Deep Breaths and Small Victories.

Growth often starts in quantum leaps, and these are precious, often terrifying moments. When that leap presents itself, can you recognize it? Are you willing to take it? – Ana Forrest

It seems like I’ve had the idea that Yoga could offer me some great healing and a great opportunity for growth, for a long, long time. I took my first class over ten years ago and I was terrible at it, but I wanted more. I knew that there was real healing to be found in Yoga if only I could just force myself to find a way to get in a regular practice.

The problem for me is that “regular” is not really part of my vocabulary. There is nothing regular about my life. In fact, it’s so far from regular, that finding a way to incorporate such difficult work on a daily basis is about the hardest thing that I will ever do. (I thought it was quitting smoking, but it turns out, practicing yoga daily is much harder.)

There has never been anything regular about my life. The only things I’ve done everyday are things that are harmful to me; like drinking vodka until I pass out, smoking too many cigarettes, or obsessively checking Facebook for someone new to unintentionally judge. (This is a vice that I’m quickly learning that I must be growing close to tired of, because I complain about it constantly….but I’ll save my feelings on that for another day…) Truthfully, I don’t even pray or meditate everyday, even though I like to think that I do. It’s more like four days a week… sometimes more, sometimes less…usually motivated by the amount pain that I am in. It’s not that I don’t want to do things that are good for me. I really like enlarging my spiritual life by spending time in the morning with God, or getting my ass to the gym after a long day of work, or getting up to do sun salutations BEFORE I even start those long days of work. But, I just can’t seem to find the time. It is a great conundrum; this life of mine. On one hand, I feel like I have too much free time and can’t seem to make good use of it. And yet, on the other hand, I feel like I am too busy. I never seem to have enough time to spend with the people that I love, nor do I feel like I have enough time to DO the things that I love. But in reality, I have more free time than I ever dreamed of having, so where is it all going?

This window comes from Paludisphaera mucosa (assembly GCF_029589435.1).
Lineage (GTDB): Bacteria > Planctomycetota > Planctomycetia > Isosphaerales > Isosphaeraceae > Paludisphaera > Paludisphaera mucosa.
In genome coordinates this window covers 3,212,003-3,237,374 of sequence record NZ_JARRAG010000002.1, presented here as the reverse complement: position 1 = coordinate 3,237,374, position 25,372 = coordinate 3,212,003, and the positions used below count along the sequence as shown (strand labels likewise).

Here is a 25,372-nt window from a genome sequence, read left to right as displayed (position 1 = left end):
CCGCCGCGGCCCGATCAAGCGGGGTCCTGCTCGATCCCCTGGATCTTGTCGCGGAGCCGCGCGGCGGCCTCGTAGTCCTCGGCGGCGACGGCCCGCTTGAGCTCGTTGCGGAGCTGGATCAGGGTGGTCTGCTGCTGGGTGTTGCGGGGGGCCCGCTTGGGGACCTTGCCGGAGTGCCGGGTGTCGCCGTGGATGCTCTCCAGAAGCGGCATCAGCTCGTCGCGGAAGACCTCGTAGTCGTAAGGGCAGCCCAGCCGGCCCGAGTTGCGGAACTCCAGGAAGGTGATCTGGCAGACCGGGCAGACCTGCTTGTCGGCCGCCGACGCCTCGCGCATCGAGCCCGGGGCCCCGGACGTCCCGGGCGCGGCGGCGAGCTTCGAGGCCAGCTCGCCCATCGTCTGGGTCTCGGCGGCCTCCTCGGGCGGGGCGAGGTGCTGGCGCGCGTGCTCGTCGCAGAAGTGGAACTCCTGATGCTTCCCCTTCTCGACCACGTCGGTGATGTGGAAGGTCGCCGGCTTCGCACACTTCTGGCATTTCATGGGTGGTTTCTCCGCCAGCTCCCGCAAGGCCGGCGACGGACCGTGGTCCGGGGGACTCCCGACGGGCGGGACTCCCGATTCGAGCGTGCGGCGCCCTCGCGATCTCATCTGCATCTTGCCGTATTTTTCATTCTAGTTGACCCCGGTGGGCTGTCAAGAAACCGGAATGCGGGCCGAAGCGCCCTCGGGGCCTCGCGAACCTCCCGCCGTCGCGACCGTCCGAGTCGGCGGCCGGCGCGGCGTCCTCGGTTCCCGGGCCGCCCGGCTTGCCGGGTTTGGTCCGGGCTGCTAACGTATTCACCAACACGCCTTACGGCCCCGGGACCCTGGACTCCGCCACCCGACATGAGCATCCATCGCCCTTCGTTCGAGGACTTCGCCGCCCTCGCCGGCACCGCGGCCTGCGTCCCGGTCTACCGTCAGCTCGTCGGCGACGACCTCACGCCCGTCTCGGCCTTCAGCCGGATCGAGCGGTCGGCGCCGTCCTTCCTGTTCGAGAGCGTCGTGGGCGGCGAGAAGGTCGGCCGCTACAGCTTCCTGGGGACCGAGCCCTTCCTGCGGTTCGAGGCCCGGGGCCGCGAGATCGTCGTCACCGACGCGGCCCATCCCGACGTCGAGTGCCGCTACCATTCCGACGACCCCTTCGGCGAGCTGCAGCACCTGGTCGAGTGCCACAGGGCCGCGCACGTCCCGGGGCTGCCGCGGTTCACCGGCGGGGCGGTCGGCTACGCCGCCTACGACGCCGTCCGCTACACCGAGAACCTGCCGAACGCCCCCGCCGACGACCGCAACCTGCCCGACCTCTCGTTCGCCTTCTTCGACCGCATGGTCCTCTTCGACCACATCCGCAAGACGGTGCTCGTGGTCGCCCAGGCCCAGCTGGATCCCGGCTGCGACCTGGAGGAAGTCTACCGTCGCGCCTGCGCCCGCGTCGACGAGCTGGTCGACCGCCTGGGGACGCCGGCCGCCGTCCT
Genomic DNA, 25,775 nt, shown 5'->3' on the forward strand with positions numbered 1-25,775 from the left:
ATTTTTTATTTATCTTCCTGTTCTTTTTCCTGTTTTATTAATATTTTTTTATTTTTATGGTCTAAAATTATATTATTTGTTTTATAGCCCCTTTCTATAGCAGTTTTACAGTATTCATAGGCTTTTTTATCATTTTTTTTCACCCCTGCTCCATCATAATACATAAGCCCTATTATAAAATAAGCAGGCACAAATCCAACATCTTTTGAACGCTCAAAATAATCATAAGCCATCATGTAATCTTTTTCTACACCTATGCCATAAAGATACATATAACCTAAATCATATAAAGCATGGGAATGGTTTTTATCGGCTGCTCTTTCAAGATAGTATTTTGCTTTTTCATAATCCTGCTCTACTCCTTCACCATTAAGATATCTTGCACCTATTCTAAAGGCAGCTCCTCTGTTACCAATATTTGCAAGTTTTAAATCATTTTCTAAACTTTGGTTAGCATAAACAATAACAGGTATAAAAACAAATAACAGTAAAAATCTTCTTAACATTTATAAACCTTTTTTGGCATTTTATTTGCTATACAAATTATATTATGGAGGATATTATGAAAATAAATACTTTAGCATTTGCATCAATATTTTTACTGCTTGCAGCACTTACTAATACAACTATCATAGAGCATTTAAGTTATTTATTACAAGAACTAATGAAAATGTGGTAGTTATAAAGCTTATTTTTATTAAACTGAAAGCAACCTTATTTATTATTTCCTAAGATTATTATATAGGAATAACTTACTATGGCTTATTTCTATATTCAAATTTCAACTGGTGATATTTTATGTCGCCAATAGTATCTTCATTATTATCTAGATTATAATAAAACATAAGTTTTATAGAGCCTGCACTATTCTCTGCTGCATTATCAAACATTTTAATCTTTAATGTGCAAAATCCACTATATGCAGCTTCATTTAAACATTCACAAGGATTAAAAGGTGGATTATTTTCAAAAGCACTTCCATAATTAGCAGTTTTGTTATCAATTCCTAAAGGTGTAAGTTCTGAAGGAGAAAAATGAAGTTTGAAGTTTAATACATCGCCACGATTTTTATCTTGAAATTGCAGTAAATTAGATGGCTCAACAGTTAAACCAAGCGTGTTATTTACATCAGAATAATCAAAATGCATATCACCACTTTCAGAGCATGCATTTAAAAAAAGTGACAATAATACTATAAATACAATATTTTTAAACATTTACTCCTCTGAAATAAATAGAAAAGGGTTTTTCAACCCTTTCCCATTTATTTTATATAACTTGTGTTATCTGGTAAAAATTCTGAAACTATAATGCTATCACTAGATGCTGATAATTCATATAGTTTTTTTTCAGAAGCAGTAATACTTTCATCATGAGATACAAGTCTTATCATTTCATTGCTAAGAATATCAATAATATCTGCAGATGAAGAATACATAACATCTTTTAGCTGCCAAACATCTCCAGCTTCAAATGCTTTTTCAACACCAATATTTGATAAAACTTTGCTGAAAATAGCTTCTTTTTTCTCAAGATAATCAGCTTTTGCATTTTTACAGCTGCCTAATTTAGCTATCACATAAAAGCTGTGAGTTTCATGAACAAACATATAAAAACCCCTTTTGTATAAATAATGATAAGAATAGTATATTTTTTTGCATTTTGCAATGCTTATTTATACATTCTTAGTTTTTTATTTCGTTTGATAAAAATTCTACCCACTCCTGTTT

The fact that I am asking myself this question and that I’m aware that there is something very wrong here, is a sign that Yoga is starting to work some magic in my life. This, this is where things begin to get awesome. That “quantum leap of growth” that is mentioned in the above quote. I’m discovering that when I find the time to get myself to the mat, despite how busy and rushed my day may feel, I always seem to find more time to do the other stuff I was convinced I wouldn’t have time to do. The same goes for the mornings that I get up to pray and spend some time with God. AND, if I make time after that, to salute the day with some sun salutations and give my breath a chance to open up my heart, I end up having a pretty amazing day.

Just like Lauryn Hill said, “It could all be so simple, but you’d rather make it hard.” I don’t know how to not fight against the simplicity of my life. How to be okay with the fact that I’d rather spend time alone at home on a Saturday night than go out dancing with people. Or how to pack my bags before I go to bed, instead of in the morning when I’m half asleep. (I forget important things like makeup and underwear that way I end up feeling distressed and messy for days. )Not good. These are real life issues that I’m hoping that Yoga helps bring some ease into.  Because I’m doing things now that I never thought I’d be able to do. A week ago, I couldn’t do a Half-Pigeon pose without a block under my hip. I fought that pose with every bit of fighter that I have inside of me, but still found myself requesting it in every class when the teachers asked for special requests. For months now, this pose has brought me to tears, told me that I am broken, not capable, not worthy, and never going to get IT. Today, I found myself lying blissfully on my mat, with breath flowing through me all the way down through my hips to my toes, in an  ALMOST perfect half-pigeon. (I’m learning that nothing is ever perfect in Yoga, it’s called practice for a reason.)

I feel like this post is all over the place because I’ve been writing in pieces all day, but oh well. Basically, the important truth is that for a long time, I’ve thought that Yoga was the missing link of my sobriety. But I think that my reasons for getting to the mat initially were all wrong. I thought that once I got some rocking arms and a Yoga tush that all would be well. I didn’t realize that the small victories that one achieves by committing themselves to practice end up being so symbolic of so many other things. This is just from two months of regular practice. It’s crazy good. It’s so amazing to have my body tell me stories that I have never given it the chance to tell me. Can’t wait to see what other secrets and stories she has to tell.

Namaste.

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